• stomach area (abdominal) pain
    • yellowing of the skin or the whites of your eyes (jaundice)

Serious birth defects.

TRACLEER® can cause serious birth defects if taken during pregnancy. You must not be pregnant when you start taking TRACLEER® or during TRACLEER® treatment. Serious birth defects from TRACLEER® can happen early in pregnancy. Females who are able to get pregnant must have a negative pregnancy test before starting treatment with TRACLEER®, each month during treatment with TRACLEER®, and 1 month after stopping treatment with TRACLEER®.

  • Talk to your healthcare provider about your menstrual cycle. Your healthcare provider will decide when to do a pregnancy test and will order a pregnancy test for you depending on your menstrual cycle.
  • Females who are able to get pregnant are females who:
    • have entered puberty, even if they have not started their menstrual period, and
    • have a uterus, and
    • have not gone through menopause. Menopause means that you have not had a menstrual period for at least 12 months for natural reasons, or that you have had your ovaries removed.
  • Females who are not able to get pregnant are females who:
    • have not yet entered puberty, or
    • do not have a uterus, or
    • have gone through menopause. Menopause means that you have not had a menstrual period for at least 12 months for natural reasons, or that you have had your ovaries removed or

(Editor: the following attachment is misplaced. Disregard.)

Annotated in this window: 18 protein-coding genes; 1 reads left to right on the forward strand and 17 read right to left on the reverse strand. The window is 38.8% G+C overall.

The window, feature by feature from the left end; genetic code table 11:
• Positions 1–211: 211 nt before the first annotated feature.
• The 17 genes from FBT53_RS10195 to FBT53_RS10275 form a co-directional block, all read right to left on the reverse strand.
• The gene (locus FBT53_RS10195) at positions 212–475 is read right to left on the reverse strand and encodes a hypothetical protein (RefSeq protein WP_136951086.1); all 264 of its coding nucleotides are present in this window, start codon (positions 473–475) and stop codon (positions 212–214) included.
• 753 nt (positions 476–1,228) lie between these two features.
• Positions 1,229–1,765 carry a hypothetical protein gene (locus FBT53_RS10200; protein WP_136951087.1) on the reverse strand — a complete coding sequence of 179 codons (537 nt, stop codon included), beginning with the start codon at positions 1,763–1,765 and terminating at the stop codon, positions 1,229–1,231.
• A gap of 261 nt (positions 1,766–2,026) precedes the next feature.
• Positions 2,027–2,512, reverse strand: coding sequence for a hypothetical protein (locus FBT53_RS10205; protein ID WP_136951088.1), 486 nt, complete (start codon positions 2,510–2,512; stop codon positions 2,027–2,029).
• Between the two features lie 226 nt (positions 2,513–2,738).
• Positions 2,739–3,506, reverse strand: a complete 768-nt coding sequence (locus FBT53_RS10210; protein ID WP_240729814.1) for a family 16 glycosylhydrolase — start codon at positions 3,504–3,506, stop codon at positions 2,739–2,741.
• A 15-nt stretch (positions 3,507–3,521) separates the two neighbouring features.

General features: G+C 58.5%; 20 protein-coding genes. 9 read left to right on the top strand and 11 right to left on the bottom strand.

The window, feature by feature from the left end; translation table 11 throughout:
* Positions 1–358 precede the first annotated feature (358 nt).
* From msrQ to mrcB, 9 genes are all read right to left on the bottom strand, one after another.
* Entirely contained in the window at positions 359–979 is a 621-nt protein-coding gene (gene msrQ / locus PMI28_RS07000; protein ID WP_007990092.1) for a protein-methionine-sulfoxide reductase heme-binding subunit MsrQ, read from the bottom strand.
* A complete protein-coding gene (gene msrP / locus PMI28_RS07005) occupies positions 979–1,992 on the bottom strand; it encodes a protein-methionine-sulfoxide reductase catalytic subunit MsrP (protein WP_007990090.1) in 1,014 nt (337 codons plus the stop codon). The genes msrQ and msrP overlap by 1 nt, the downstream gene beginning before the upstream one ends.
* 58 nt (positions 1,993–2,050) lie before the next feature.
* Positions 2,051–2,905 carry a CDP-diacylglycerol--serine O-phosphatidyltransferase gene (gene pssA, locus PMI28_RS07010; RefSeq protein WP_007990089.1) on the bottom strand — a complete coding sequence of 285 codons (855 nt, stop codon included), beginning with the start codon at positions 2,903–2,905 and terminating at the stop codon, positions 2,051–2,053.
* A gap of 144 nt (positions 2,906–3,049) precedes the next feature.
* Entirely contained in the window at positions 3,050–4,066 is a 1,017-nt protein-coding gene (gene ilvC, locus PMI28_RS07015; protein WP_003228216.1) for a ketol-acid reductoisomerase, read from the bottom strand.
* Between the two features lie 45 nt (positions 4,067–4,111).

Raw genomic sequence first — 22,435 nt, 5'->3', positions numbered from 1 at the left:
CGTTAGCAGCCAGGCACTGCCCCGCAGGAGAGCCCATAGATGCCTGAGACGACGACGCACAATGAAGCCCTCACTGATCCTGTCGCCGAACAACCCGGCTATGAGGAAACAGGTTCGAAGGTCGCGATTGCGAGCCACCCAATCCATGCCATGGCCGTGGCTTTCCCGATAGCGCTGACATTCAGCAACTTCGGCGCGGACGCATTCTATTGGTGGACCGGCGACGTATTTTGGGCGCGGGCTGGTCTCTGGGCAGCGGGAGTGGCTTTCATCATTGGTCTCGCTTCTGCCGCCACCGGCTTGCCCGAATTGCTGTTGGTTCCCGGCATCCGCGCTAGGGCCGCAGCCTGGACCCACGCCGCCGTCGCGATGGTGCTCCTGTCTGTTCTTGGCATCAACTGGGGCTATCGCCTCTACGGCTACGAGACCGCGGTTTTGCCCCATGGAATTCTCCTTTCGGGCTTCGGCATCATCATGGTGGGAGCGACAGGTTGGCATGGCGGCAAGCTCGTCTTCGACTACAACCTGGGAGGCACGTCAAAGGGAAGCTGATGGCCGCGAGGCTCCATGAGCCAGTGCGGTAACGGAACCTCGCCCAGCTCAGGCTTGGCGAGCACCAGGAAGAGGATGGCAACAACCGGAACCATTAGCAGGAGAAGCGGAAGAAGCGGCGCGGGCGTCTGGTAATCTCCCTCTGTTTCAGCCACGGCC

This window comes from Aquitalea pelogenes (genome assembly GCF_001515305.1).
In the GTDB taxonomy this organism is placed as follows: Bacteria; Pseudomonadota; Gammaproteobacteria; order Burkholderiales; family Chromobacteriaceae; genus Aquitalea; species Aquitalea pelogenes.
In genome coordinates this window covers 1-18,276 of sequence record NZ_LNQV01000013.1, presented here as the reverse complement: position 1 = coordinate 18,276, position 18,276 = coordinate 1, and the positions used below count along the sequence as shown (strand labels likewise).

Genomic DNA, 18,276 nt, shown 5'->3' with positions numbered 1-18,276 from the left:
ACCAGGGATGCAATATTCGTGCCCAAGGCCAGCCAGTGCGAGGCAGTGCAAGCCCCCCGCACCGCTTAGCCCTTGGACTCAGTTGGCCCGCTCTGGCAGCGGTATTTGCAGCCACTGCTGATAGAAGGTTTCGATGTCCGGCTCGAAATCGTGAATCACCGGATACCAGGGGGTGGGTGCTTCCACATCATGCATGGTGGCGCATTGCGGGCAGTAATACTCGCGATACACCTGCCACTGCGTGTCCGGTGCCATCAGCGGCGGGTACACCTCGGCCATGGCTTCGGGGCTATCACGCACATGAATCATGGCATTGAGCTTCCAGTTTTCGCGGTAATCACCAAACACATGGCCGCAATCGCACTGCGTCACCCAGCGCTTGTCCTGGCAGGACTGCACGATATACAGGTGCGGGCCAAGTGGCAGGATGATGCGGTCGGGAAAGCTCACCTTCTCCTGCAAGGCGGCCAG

• are infertile for other medical reasons and this infertility is permanent and cannot be reversed.
  • Females who are able to get pregnant must use two acceptable forms of birth control during treatment with TRACLEER®, and for one month after stopping TRACLEER® because the medicine may still be in the body.
    • If you have had a tubal sterilization or have an IUD (intrauterine device), these methods can be used alone and no other form of birth control is needed.
    • Talk with your healthcare provider or gynecologist (a doctor who specializes in female reproduction) to find out about options for acceptable birth control that you may use to prevent pregnancy during treatment with TRACLEER®.
    • If you decide that you want to change the form of birth control that you use, talk with your healthcare provider or gynecologist to be sure that you choose another acceptable form of birth control.
    • Do not have unprotected sex. Talk to your healthcare provider or pharmacist right away if you have unprotected sex or if you think your birth control has failed. Your healthcare provider may talk with you about using emergency birth control.
    • Tell your healthcare provider right away if you miss a menstrual period or think you may be pregnant.

If you are the parent or caregiver of a female child who started taking TRACLEER® before reaching puberty, you should check your child regularly to see if she is developing signs of puberty. Tell your healthcare provider right away if you notice that she is developing breast buds or any pubic hair. Your healthcare provider should decide if your child has reached puberty. Your child may reach puberty before having her first menstrual period.